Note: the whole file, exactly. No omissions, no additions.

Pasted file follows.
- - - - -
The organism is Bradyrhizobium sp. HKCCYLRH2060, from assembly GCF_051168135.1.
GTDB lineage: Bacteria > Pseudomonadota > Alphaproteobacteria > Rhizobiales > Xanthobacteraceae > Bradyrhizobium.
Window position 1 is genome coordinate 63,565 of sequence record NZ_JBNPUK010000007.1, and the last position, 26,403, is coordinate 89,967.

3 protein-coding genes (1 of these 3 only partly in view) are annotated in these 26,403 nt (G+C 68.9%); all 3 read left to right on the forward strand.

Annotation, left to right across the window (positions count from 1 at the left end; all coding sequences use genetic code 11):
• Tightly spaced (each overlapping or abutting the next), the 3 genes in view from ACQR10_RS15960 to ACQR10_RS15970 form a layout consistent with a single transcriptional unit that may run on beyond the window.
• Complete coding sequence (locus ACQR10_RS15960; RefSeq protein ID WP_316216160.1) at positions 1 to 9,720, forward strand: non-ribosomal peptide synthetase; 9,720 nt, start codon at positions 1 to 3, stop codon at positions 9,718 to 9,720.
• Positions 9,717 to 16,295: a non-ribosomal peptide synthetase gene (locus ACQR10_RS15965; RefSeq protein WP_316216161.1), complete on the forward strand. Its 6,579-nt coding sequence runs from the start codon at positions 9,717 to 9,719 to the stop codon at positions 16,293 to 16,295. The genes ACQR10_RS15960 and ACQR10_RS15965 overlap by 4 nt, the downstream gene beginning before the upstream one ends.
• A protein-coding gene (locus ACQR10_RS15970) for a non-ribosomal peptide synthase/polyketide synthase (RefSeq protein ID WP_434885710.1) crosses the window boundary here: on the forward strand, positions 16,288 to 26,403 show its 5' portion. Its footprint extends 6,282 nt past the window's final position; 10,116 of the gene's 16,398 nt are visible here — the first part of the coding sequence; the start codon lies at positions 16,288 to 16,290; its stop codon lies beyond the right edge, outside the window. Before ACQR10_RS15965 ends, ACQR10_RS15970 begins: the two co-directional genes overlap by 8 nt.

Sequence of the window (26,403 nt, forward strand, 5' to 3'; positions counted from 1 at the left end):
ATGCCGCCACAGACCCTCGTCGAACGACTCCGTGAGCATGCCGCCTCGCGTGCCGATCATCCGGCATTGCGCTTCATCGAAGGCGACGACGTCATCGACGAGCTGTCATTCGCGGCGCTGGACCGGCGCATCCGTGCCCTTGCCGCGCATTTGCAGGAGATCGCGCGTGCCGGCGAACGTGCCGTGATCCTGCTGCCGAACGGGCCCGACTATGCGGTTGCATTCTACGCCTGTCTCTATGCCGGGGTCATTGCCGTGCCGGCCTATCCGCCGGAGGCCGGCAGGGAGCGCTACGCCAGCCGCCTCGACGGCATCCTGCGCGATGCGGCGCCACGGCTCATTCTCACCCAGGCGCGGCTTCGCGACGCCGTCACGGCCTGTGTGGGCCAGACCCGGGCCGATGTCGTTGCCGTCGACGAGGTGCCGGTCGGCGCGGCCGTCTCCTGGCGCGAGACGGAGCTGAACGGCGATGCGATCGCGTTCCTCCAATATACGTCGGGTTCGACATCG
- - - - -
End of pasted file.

The organism is Bradyrhizobium sp. HKCCYLRH2060, from assembly GCF_051168135.1.
GTDB lineage: Bacteria > Pseudomonadota > Alphaproteobacteria > Rhizobiales > Xanthobacteraceae > Bradyrhizobium.
Window position 1 is genome coordinate 63,565 of sequence record NZ_JBNPUK010000007.1, and the last position, 26,403, is coordinate 89,967.

3 protein-coding genes (1 of these 3 only partly in view) are annotated in these 26,403 nt (G+C 68.9%); all 3 read left to right on the forward strand.

Annotation, left to right across the window (positions count from 1 at the left end; all coding sequences use genetic code 11):
• Tightly spaced (each overlapping or abutting the next), the 3 genes in view from ACQR10_RS15960 to ACQR10_RS15970 form a layout consistent with a single transcriptional unit that may run on beyond the window.
• Complete coding sequence (locus ACQR10_RS15960; RefSeq protein ID WP_316216160.1) at positions 1 to 9,720, forward strand: non-ribosomal peptide synthetase; 9,720 nt, start codon at positions 1 to 3, stop codon at positions 9,718 to 9,720.
• Positions 9,717 to 16,295: a non-ribosomal peptide synthetase gene (locus ACQR10_RS15965; RefSeq protein WP_316216161.1), complete on the forward strand. Its 6,579-nt coding sequence runs from the start codon at positions 9,717 to 9,719 to the stop codon at positions 16,293 to 16,295. The genes ACQR10_RS15960 and ACQR10_RS15965 overlap by 4 nt, the downstream gene beginning before the upstream one ends.
• A protein-coding gene (locus ACQR10_RS15970) for a non-ribosomal peptide synthase/polyketide synthase (RefSeq protein ID WP_434885710.1) crosses the window boundary here: on the forward strand, positions 16,288 to 26,403 show its 5' portion. Its footprint extends 6,282 nt past the window's final position; 10,116 of the gene's 16,398 nt are visible here — the first part of the coding sequence; the start codon lies at positions 16,288 to 16,290; its stop codon lies beyond the right edge, outside the window. Before ACQR10_RS15965 ends, ACQR10_RS15970 begins: the two co-directional genes overlap by 8 nt.

Sequence of the window (26,403 nt, forward strand, 5' to 3'; positions counted from 1 at the left end):
ATGCCGCCACAGACCCTCGTCGAACGACTCCGTGAGCATGCCGCCTCGCGTGCCGATCATCCGGCATTGCGCTTCATCGAAGGCGACGACGTCATCGACGAGCTGTCATTCGCGGCGCTGGACCGGCGCATCCGTGCCCTTGCCGCGCATTTGCAGGAGATCGCGCGTGCCGGCGAACGTGCCGTGATCCTGCTGCCGAACGGGCCCGACTATGCGGTTGCATTCTACGCCTGTCTCTATGCCGGGGTCATTGCCGTGCCGGCCTATCCGCCGGAGGCCGGCAGGGAGCGCTACGCCAGCCGCCTCGACGGCATCCTGCGCGATGCGGCGCCACGGCTCATTCTCACCCAGGCGCGGCTTCGCGACGCCGTCACGGCCTGTGTGGGCCAGACCCGGGCCGATGTCGTTGCCGTCGACGAGGTGCCGGTCGGCGCGGCCGTCTCCTGGCGCGAGACGGAGCTGAACGGCGATGCGATCGCGTTCCTCCAATATACGTCGGGTTCGACATCG